J. EVANS.

CORRESPONDENCE. Various communications have been received, of some of which use will be made in the next Volume.

The Subscribers to The Christian Reformer will see that we have lately, and particularly in the present Number, exceeded our usual quantity of letter-press : should the sale continue to warrant the enlarged quantity, it will be cheerfully given,

We hope to make the next Volume still more worthy of public patronage.

Although several Numbers of The CHRISTIAN REFORMER have been reprinted, many are very scarce, and some are nearly out of print: Subscribers are therefore advised to make early application for back Numbers and volumes to complete their sets. .

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Amulet, the, or Literary and

Christian Remembrancer,
recommendation of, 391. m
Extracts from, 391, 409,

430, 469
Anderson, Jotham, extract

from his Recollections," 346
Anecdote of the late John
Wesley,

149
Anhalt, Duchess of, letter to,

on her change of religion, 463
April-day, an,

128
ARMSTRONG, Mr., his letter

to Mr. Gurney, the Qua-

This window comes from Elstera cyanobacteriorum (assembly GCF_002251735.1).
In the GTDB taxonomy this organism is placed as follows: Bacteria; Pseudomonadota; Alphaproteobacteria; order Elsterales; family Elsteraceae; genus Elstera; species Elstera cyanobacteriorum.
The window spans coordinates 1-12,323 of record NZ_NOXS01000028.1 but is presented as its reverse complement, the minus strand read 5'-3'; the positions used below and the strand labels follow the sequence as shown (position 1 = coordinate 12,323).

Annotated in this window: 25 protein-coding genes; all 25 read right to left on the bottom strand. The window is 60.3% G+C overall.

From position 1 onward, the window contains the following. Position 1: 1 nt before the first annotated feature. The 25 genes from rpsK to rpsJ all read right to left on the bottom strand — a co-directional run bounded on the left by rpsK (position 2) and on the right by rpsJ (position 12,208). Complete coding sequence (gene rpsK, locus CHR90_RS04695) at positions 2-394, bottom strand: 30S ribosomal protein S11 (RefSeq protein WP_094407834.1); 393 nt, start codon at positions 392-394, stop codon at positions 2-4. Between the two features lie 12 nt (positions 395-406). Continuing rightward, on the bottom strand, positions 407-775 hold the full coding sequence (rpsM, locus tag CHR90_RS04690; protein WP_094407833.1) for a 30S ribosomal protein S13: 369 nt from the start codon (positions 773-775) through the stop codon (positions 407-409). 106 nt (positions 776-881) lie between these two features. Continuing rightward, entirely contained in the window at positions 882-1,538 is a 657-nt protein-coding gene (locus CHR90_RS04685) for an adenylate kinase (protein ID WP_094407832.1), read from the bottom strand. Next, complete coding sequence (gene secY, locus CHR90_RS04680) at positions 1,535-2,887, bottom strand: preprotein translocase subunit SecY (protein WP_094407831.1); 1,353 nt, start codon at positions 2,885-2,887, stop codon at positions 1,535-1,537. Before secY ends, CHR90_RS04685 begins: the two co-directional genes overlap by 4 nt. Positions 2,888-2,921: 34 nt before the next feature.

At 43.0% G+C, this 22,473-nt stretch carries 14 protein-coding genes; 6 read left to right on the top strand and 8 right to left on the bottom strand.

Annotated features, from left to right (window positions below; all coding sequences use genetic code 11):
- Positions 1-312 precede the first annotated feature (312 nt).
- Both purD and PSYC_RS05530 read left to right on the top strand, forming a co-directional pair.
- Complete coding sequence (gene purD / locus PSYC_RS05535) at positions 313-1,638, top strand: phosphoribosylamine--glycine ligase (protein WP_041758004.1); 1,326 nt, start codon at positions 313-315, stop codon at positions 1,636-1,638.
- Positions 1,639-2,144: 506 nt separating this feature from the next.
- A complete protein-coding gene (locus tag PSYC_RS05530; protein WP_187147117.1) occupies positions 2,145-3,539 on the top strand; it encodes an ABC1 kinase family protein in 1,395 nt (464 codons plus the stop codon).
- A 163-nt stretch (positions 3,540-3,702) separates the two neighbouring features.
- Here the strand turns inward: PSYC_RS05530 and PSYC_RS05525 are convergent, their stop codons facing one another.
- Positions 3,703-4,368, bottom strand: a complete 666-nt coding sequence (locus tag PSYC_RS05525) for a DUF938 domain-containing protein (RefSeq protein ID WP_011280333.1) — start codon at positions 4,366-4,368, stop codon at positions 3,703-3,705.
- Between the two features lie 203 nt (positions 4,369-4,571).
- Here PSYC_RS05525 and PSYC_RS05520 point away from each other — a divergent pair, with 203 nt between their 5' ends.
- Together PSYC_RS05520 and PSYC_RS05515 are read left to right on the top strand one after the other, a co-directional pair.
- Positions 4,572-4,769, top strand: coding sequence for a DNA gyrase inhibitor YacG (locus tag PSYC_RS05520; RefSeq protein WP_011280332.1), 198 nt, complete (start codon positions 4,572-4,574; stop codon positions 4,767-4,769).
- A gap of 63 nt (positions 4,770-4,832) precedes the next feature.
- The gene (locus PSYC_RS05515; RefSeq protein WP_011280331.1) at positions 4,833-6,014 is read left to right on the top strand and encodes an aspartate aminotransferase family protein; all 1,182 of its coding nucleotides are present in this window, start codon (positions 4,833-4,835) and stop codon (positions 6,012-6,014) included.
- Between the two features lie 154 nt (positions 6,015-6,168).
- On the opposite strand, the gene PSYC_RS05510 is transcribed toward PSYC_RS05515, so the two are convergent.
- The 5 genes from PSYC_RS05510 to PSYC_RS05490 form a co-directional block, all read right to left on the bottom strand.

A. Y. on private and faini-

ly prayer, etc. .,416

SY

A.'s report of the Dover and

Canterbury Sunday-school
Union,
A. B. on American Unita-

rian publications, 21. A

poem on Youth, by, 196
Adam, Rev. W., new mode of

attack and defence adopt-
ed against, in the East
Indies,

105
Adams, Ex-President, death:

of 294, 357. A letter of,

his on intemperance, 294
A. H.'s outline of a plan for ;

the religious improvement

of the poor,
America, celebration of the

landing of the Pilgrim Fa. ,
thers in, 1. Churches ,
of, 235. New Unitarian
church at Salem in, 354.
Theology and literature

in,
American Unitariau Asso-",
ation,

82
American Unitarian public
cations,

21
American Unitarianism, 361
American Wesleyan attacks

upon Unitarianism, 311

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CARPENTER, Rev, Mr., his

recommendation of the
Radford Unitarian con-

gregation,
Cartwright, Major, piety of,

351. Instance of his ip-
tegrity, ib. Prayer of, 352.
On subscription to creeds,
353, Maxim of, ib. His
dying message, ib. Reli.

gious opinions of, 354
Catholic Emancipation, re-

solution and speeches on, 237
Cedars of Lebanon, descrip-

tions of the, 220, 256